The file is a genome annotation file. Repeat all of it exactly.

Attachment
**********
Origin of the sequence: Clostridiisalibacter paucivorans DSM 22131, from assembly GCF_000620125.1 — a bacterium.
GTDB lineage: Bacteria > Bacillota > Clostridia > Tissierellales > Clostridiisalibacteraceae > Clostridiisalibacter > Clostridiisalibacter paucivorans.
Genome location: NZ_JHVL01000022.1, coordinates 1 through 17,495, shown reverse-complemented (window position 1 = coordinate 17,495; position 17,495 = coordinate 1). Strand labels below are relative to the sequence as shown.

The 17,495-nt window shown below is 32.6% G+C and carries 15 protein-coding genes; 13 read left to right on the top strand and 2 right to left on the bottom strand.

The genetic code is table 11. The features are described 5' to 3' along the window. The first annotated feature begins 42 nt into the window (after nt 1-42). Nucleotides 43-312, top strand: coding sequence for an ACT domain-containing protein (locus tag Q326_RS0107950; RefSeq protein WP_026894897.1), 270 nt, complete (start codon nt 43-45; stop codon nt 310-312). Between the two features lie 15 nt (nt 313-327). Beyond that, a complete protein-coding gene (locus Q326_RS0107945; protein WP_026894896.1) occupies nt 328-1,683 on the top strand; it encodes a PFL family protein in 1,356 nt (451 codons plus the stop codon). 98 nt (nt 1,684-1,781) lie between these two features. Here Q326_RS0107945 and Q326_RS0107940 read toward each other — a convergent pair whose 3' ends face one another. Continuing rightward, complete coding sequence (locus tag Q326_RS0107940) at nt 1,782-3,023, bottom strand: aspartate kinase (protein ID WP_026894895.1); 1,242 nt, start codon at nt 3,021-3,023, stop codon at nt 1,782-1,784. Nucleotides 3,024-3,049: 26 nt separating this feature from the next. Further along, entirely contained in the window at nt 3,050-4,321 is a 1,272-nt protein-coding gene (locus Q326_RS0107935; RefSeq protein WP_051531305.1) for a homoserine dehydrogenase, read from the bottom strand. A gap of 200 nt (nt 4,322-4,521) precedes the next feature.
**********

Origin of the sequence: Clostridiisalibacter paucivorans DSM 22131, from assembly GCF_000620125.1 — a bacterium.
GTDB lineage: Bacteria > Bacillota > Clostridia > Tissierellales > Clostridiisalibacteraceae > Clostridiisalibacter > Clostridiisalibacter paucivorans.
Genome location: NZ_JHVL01000022.1, coordinates 1 through 17,495, shown reverse-complemented (window position 1 = coordinate 17,495; position 17,495 = coordinate 1). Strand labels below are relative to the sequence as shown.

The 17,495-nt window shown below is 32.6% G+C and carries 15 protein-coding genes; 13 read left to right on the top strand and 2 right to left on the bottom strand.

The genetic code is table 11. The features are described 5' to 3' along the window. The first annotated feature begins 42 nt into the window (after nt 1-42). Nucleotides 43-312, top strand: coding sequence for an ACT domain-containing protein (locus tag Q326_RS0107950; RefSeq protein WP_026894897.1), 270 nt, complete (start codon nt 43-45; stop codon nt 310-312). Between the two features lie 15 nt (nt 313-327). Beyond that, a complete protein-coding gene (locus Q326_RS0107945; protein WP_026894896.1) occupies nt 328-1,683 on the top strand; it encodes a PFL family protein in 1,356 nt (451 codons plus the stop codon). 98 nt (nt 1,684-1,781) lie between these two features. Here Q326_RS0107945 and Q326_RS0107940 read toward each other — a convergent pair whose 3' ends face one another. Continuing rightward, complete coding sequence (locus tag Q326_RS0107940) at nt 1,782-3,023, bottom strand: aspartate kinase (protein ID WP_026894895.1); 1,242 nt, start codon at nt 3,021-3,023, stop codon at nt 1,782-1,784. Nucleotides 3,024-3,049: 26 nt separating this feature from the next. Further along, entirely contained in the window at nt 3,050-4,321 is a 1,272-nt protein-coding gene (locus Q326_RS0107935; RefSeq protein WP_051531305.1) for a homoserine dehydrogenase, read from the bottom strand. A gap of 200 nt (nt 4,322-4,521) precedes the next feature.